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The Daily Wildcat

The Daily Wildcat

 

    Anderson takes visuals to next level

    %09Scott+Rudin+Productions

    Scott Rudin Productions

    “The Grand Budapest Hotel” is the most Wes Anderson movie the director has made to date. Anderson’s gone all out with his visual style, constructing arresting tableaus and backdrops to zany events. However, his quirky characters, not unlike those of his previous films, have lost their relatable humanity and are more like caricatures.

    The tale of the Grand Budapest Hotel is told via a frame story. Some unknown young girl reads a chapter of a memoir from the “Author” about a story he was told by the elderly owner of the hotel when he was a young man. I can’t even tally how many years and how many different people the story is filtered through before it gets to the audience. This is a movie that concerns itself with a romanticized past.

    As a young lobby boy at the Grand Budapest Hotel, located in the fictional European republic of Zubrowka, Zero Moustafa (Tony Revolori) reports to Monsier Gustave H. (Ralph Fiennes), the consummate professional and concierge of the hotel who enjoys waxing poetic, but usually interrupts himself with a well-timed expletive. Murmurs of an impending war grow, and abruptly, Gustave and Moustafa find themselves embroiled in a murder conspiracy that hinges on a priceless painting titled “Boy With Apple.” Things, as they tend to do, quickly spiral out of control.

    As per his style, Anderson throws a quirky cast of characters at the audience, a list even more inexhaustible than in his previous movies. Fiennes anchors the film as M. Gustave with Revolori as a young Moustafa by his side. Adrien Brody is the nefarious, mustachioed Dmitri Desgoffe-und-Taxis, and Willem Dafoe plays J.G. Jopling, whose trench coat screams assassin, which is exactly what he is. Jeff Goldblum is the by-the-book Deputy Kovacs, and Edward Norton is Inspector Henckels. Saoirse Ronan plays the fair Agatha, Zero’s love interest. And that’s not even the last of the well-known names that pop up.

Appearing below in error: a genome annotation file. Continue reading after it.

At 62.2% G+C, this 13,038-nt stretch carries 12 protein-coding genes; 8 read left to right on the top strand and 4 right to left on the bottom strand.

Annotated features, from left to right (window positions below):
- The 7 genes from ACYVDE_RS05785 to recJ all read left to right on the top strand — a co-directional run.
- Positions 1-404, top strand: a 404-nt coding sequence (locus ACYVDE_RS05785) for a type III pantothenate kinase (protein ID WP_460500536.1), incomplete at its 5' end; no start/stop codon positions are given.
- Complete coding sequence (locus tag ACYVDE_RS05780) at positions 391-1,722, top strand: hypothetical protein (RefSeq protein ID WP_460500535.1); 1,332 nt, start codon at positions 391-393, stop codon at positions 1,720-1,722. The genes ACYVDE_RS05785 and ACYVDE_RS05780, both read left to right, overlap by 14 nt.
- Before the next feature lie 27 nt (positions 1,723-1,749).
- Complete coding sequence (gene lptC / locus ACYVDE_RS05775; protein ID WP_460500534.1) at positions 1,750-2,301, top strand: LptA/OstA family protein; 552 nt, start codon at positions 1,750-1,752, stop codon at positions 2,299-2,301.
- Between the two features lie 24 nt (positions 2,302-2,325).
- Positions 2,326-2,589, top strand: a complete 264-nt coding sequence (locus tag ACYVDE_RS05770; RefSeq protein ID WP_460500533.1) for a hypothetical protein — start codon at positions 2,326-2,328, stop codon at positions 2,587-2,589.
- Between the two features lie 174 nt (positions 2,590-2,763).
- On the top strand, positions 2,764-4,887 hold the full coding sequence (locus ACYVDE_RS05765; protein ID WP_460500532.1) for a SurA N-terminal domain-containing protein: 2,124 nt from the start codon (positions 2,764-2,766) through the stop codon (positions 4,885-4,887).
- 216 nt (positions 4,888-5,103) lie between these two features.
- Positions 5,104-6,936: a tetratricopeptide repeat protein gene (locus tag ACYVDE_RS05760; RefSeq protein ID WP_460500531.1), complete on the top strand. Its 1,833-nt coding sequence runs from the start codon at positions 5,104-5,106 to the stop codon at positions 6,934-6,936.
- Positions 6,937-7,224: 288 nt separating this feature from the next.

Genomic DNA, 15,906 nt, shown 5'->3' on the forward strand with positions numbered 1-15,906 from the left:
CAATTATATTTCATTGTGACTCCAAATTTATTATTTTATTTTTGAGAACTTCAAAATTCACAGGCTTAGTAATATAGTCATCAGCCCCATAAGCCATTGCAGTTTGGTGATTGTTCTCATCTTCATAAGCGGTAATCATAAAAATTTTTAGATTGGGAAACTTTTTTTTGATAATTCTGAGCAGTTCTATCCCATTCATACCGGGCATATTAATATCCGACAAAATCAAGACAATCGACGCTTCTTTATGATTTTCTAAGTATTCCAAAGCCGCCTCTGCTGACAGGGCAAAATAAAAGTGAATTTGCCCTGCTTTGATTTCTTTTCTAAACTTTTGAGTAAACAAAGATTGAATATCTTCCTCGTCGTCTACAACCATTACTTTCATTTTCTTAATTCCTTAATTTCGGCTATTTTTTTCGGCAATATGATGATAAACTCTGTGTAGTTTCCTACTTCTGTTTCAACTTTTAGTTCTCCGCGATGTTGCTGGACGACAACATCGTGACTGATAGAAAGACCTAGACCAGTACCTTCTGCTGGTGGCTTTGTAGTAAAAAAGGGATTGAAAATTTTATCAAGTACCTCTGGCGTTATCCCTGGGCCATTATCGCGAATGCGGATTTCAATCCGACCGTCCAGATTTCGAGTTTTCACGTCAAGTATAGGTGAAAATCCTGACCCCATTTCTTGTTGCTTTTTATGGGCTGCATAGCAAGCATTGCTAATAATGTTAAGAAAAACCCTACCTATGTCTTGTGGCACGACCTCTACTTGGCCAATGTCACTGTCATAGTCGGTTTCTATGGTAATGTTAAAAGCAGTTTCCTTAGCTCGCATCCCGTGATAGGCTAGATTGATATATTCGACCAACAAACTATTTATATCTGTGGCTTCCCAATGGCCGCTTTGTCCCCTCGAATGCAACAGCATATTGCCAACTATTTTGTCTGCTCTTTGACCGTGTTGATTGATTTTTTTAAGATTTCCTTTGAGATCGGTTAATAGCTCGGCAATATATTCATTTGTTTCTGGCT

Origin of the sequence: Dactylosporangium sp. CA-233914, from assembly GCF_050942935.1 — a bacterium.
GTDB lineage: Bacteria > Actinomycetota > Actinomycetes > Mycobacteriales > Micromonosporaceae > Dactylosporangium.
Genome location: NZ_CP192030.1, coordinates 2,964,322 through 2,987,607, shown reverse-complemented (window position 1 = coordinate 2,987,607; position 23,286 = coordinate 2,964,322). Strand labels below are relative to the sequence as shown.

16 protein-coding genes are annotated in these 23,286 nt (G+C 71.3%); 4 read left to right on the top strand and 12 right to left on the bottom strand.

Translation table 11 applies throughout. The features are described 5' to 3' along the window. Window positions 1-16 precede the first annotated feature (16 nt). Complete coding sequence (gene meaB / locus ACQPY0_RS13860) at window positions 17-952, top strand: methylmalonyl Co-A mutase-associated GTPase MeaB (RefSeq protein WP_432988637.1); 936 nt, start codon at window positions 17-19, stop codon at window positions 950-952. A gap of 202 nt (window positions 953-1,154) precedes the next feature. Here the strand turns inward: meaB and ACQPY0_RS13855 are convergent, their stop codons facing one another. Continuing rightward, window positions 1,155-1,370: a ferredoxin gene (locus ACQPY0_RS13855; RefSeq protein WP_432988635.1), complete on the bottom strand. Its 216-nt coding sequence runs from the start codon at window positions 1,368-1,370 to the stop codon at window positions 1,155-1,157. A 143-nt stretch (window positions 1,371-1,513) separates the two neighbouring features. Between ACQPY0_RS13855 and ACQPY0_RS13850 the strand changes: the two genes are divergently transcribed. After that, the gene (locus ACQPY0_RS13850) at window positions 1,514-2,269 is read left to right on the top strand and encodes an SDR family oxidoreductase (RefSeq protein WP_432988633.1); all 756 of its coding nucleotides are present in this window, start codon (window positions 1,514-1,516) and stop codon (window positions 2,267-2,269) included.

Of the many overt elements in the film, the most noticeable is how the film is shot. Anderson has taken his visual style to its seemingly absolute and full realization. Characters are always obeying the rule of thirds, perfectly occupying the frame. This could be shown to film students as a clinic on how to compose a frame. The production design is immaculate, locations and costumes vibrant. Anderson shoots the majority of the scenes as flat space, creating tableaus that look like a pop-up book.

    Beyond the ornate style and elaborate form of the film, there is heart ­— a tale of a time, place and way of living that’s long gone by. M Gustave becomes more of a sympathetic character, one with dimensions other than idiosyncrasies, and Agatha establishes an innocence that is absent from everyone else.

    However, this film takes too long to give the audience something to hold onto. There is a lot of noise and motion in this movie, with its dozen or so characters going every which way, subtle jokes coming at you in a flurry. There’s certainly a pleasure in admiring how the film looks, but the dysfunctional, relatable characters of other Anderson films, like “Rushmore” and “The Royal Tenenbaums,” have been replaced with characters that embody their quirks, and nothing more. The humanity comes out eventually, but still, I found myself asking more than halfway through what the point of it all was.

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